Woman alleges Porto’s Bakery fired her over pregnancy, seeks resolution outside courts

Pregnant
FILE PHOTO. Photo credit Getty Images

LOS ANGELES (CNS) - A former Porto's Bakery Inc. employee who sued the popular chain, alleging she was wrongfully fired from the Glendale location in 2020 for getting pregnant despite having a stellar work record, has agreed to arbitrate her claims if they cannot be resolved first in mediation in January.

Kimberly Flores brought her Los Angeles Superior Court lawsuit on July 30, alleging pregnancy and gender discrimination, failure to prevent discrimination and harassment and a number of violations of the state Labor Code. She sought unspecified compensatory and punitive damages in the suit brought Friday.

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On Nov. 15, the attorneys filed a joint agreement with Judge Gregory W. Alarcon stating that they will try and resolve the claims in mediation on Jan. 22. However, if that process is not successful, the claims will be submitted to binding arbitration and the lawsuit will be placed on hold pending the outcome.

Flores was hired in December 2019 as a server and sales associate, and her job duties included greeting customers, boxing and bagging purchased items, assisting co-workers and performing other work required by her supervisors, the suit states.

Flores never had a negative work evaluation, her job performance was never criticized during her employment prior to her pregnancy, and many fellow employees as well as managers commended her for her work, according to her court papers.

In late February 2020, Flores says she began bleeding at work and asked to leave to get immediate medical treatment. Her doctor issued work restrictions that disallowed her from lifting more than 10 pounds, forbade her from doing any strenuous exercise or prolonged sitting or standing and directed that she have frequent rest periods, the suit states.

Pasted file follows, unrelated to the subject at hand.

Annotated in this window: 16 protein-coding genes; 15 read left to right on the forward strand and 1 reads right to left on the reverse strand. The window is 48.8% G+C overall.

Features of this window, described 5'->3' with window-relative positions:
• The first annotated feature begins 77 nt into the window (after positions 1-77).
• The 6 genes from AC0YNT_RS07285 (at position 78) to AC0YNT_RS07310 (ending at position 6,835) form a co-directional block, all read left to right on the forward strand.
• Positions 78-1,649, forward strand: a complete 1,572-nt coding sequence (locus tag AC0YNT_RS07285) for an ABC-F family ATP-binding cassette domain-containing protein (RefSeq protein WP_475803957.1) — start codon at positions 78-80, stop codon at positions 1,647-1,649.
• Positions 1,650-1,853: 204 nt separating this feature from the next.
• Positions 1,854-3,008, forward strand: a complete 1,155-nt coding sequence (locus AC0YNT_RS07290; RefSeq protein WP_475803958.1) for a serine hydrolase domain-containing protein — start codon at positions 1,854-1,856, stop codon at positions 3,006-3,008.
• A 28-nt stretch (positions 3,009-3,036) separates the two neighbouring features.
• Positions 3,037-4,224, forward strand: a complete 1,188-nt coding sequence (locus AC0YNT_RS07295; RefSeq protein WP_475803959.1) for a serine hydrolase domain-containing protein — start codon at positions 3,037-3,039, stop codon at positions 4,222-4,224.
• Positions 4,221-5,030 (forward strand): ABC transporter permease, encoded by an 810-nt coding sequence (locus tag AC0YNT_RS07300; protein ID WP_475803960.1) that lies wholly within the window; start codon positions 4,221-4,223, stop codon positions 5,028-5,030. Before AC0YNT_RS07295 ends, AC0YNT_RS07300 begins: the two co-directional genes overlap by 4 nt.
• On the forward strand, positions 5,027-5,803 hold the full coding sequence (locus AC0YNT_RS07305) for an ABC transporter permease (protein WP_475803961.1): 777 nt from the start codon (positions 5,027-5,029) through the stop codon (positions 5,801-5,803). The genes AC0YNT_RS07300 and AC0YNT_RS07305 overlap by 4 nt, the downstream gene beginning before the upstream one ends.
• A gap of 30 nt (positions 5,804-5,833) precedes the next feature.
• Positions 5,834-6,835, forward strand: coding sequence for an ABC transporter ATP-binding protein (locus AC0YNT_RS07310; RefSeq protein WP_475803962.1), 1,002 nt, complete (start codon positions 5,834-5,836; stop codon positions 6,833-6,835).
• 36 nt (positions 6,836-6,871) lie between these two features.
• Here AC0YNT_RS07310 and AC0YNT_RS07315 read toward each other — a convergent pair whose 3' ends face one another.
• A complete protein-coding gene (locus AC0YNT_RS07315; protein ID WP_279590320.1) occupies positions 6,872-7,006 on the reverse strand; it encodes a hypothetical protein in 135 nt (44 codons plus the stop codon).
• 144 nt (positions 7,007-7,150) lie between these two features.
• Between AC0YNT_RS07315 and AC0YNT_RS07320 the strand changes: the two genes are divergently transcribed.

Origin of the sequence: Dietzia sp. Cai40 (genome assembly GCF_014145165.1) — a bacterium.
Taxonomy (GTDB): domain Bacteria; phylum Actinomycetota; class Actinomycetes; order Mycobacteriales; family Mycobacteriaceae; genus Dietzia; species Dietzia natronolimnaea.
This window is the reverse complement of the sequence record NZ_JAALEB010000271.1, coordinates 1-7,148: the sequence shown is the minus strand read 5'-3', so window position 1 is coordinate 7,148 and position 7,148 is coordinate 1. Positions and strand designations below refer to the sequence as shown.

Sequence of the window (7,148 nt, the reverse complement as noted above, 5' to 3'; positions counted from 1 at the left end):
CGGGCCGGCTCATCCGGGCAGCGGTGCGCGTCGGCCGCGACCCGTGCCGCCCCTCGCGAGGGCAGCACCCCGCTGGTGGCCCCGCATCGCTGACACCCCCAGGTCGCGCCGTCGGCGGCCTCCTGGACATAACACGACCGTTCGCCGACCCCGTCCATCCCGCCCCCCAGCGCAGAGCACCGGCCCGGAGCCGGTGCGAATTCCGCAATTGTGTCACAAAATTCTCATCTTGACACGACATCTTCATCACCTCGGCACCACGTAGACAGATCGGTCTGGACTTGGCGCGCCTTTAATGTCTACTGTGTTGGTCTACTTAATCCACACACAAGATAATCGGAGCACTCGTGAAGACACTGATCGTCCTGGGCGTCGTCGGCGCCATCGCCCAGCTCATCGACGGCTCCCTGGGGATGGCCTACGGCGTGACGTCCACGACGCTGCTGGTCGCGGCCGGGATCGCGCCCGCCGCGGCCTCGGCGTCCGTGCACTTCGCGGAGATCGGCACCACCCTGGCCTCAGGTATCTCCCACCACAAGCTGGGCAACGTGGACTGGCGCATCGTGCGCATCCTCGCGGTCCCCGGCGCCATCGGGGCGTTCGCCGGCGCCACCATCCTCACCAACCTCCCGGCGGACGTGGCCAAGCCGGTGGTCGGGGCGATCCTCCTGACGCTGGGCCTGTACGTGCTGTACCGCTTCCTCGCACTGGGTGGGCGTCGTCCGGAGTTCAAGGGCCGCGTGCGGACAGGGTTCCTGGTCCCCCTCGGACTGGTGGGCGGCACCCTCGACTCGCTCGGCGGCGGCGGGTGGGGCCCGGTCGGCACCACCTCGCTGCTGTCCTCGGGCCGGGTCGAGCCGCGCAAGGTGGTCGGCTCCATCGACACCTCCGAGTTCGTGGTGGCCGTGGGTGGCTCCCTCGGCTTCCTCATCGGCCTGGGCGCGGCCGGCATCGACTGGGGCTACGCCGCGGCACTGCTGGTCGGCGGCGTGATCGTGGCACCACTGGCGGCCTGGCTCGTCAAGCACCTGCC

Flores told Porto's management that she was pregnant and they in turn transferred her to their customer call center, according to the complaint.

During her pregnancy, Flores said she became ill at work due to her pregnancy and she once again kept management informed. Although she did not have any attendance or job performance issues, management's attitude toward her began to change, according to her suit.

“(Porto's) management team grew weary of (Flores') requests and began a campaign to terminate (her) employment,” the suit alleges.

Management cut Flores' hours, changed her schedule to times they knew she could not work and refused to provide her with meal and rest breaks, then fired her in April 2020, the suit alleges.

Flores believes she was discriminated against and wrongfully terminated because of her pregnancy, gender, medical condition and requests for accommodations, according to her court papers. She also alleges she was denied overtime pay and is entitled to receive her compensation, along with interest and attorneys' fees.

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